A Library by any other Name

Tempted by the free offerings of large sums of money, many local bodies secured grants allowing for the construction of buildings far in excess of the requirement of a library service. This posed a ‘problem’ – what to do with all the undesignated space. The solution? Dance, of course!

Local records provide an insight into social activities of the time. Crossroads be gone, entertainment now took place in the local ‘hall’ – library by day, social club by night. The library embedded itself as the central hub of the community, and it was not a rare occurrence for one to enter a library, only to be greeted by a smirched, smoke-filled setting courtesy of a generous gathering of card-playing and gambling enthusiasts. However, it was the dance fever of the 1920s which firmly found footing, so to speak, in these buildings. True to the prevalent Irish cultural revival of the era, dancing was to be strictly of the Gaelic variety. In the early 1920s, Swords Library Committee agreed that ‘promiscuous Dancing [jazz] in the Swords Library is prohibited, but Irish Dancing can be carried out as usual’ (4).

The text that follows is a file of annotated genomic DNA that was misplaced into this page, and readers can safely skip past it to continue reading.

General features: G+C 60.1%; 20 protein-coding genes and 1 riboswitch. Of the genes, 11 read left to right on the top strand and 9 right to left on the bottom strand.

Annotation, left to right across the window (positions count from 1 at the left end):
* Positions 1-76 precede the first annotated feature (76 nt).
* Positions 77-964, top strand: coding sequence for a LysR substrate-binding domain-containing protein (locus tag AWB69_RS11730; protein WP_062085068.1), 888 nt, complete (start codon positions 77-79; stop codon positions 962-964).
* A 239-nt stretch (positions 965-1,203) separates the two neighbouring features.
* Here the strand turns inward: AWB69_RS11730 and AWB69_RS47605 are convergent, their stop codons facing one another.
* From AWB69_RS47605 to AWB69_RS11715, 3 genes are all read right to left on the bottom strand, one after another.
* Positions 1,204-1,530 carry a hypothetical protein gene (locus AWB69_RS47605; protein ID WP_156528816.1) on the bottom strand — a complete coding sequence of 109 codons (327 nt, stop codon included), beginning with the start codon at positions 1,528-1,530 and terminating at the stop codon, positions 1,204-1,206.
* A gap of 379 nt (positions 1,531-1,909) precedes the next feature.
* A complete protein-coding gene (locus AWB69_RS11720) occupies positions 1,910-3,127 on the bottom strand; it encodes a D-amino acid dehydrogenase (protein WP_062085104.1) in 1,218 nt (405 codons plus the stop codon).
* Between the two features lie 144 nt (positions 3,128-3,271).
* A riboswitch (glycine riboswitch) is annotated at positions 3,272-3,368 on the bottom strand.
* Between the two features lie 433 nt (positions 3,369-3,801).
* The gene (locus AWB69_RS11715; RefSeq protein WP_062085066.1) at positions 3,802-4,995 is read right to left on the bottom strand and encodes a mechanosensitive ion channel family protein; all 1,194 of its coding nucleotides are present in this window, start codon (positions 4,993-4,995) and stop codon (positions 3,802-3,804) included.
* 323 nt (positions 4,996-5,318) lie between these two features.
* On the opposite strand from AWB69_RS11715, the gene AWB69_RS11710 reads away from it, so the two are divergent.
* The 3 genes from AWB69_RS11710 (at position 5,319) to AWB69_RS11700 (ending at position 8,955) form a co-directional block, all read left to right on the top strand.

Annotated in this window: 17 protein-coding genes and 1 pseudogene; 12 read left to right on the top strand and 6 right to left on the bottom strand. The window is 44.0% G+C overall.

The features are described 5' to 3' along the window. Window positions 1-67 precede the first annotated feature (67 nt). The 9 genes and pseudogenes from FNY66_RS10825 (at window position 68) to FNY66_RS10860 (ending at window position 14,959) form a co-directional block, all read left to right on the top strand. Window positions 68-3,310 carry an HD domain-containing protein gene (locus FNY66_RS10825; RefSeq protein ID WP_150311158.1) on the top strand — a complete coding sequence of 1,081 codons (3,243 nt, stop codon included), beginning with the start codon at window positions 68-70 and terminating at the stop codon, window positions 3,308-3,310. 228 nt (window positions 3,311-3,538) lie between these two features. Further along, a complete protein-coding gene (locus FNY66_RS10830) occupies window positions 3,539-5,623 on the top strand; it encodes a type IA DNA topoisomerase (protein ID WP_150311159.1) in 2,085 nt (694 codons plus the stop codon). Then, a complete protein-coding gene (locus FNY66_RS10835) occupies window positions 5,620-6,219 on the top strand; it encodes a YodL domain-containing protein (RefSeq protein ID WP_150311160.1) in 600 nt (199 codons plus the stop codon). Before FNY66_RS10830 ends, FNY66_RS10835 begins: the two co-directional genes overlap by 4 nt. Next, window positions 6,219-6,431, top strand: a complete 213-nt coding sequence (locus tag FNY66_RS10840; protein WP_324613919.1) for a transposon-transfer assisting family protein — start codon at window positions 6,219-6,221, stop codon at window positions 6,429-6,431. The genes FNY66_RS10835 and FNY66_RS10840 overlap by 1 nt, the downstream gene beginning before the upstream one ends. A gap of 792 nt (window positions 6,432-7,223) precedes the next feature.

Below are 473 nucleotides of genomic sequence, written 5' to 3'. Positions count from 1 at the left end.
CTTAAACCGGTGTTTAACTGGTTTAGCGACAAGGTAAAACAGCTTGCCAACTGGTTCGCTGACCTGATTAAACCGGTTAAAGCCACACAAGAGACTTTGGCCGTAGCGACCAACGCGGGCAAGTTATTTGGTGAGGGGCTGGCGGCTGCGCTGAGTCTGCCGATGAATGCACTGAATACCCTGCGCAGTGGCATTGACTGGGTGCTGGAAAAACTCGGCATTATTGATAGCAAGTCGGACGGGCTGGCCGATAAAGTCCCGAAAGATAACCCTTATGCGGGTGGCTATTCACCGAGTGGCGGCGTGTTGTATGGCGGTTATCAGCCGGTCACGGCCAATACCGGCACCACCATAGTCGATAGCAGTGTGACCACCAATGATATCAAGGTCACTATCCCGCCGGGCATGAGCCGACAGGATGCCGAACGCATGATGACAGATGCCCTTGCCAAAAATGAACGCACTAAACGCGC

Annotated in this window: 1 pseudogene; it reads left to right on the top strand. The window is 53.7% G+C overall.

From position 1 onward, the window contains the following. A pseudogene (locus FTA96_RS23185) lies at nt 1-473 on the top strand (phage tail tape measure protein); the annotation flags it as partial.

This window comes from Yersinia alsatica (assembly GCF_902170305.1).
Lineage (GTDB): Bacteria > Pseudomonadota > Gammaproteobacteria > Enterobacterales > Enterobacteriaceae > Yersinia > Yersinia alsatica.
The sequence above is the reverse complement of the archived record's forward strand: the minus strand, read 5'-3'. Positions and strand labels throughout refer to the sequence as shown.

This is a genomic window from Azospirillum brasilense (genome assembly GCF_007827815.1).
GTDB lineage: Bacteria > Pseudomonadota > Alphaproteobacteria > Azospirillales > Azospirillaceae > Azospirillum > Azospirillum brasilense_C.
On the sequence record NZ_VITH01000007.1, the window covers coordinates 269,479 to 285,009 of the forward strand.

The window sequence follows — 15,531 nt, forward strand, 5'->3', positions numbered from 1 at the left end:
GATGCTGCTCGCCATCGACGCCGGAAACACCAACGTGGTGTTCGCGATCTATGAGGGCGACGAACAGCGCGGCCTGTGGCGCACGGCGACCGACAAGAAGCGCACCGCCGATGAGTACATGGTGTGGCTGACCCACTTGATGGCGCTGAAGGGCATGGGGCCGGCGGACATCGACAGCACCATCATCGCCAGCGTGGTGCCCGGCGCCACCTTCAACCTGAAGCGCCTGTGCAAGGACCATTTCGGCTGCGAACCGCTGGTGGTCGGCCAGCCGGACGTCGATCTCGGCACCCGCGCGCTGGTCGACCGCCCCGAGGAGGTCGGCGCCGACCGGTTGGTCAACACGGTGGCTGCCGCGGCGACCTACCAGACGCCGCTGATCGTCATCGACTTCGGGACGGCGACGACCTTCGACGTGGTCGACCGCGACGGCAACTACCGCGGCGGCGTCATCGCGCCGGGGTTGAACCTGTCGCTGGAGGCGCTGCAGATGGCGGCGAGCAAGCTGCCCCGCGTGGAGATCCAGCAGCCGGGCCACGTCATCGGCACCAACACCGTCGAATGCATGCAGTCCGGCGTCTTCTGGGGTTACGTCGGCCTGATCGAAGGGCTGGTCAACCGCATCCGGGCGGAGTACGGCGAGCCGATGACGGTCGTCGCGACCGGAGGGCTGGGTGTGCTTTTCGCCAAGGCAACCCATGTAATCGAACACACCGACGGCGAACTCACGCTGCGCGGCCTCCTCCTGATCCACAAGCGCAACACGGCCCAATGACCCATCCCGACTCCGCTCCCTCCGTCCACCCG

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Unquestionably, such activities enhanced the lives of those residing in rural districts, though such use was never the intention of Carnegie, whose aim was to better the citizenry’s day-to-day drudgery through education and knowledge. Behaviour in city libraries was conducted in a more congenial fashion, and dutiful to Carnegie’s intentions, they became the pillars for further development of the public library system.

Cumann na Leabharlann

The notion of res republica was never too distant a will of those who championed the public library movement in Ireland. In a continued endeavour to further the now-existing propensity for reading, and the consequential related improved prospects for the people, in 1904 Cumann na Leabharlann (The Library Association) was established. Among the founding members of Cumann na Leabharlann were Douglas Hyde and Sean T. O’ Kelly (both who would subsequently serve as presidents of Ireland) and Padraig Pearse, a leader of the 1916 uprising. The dictum of the association was that it be ‘of Ireland and for Ireland’ (1)(2).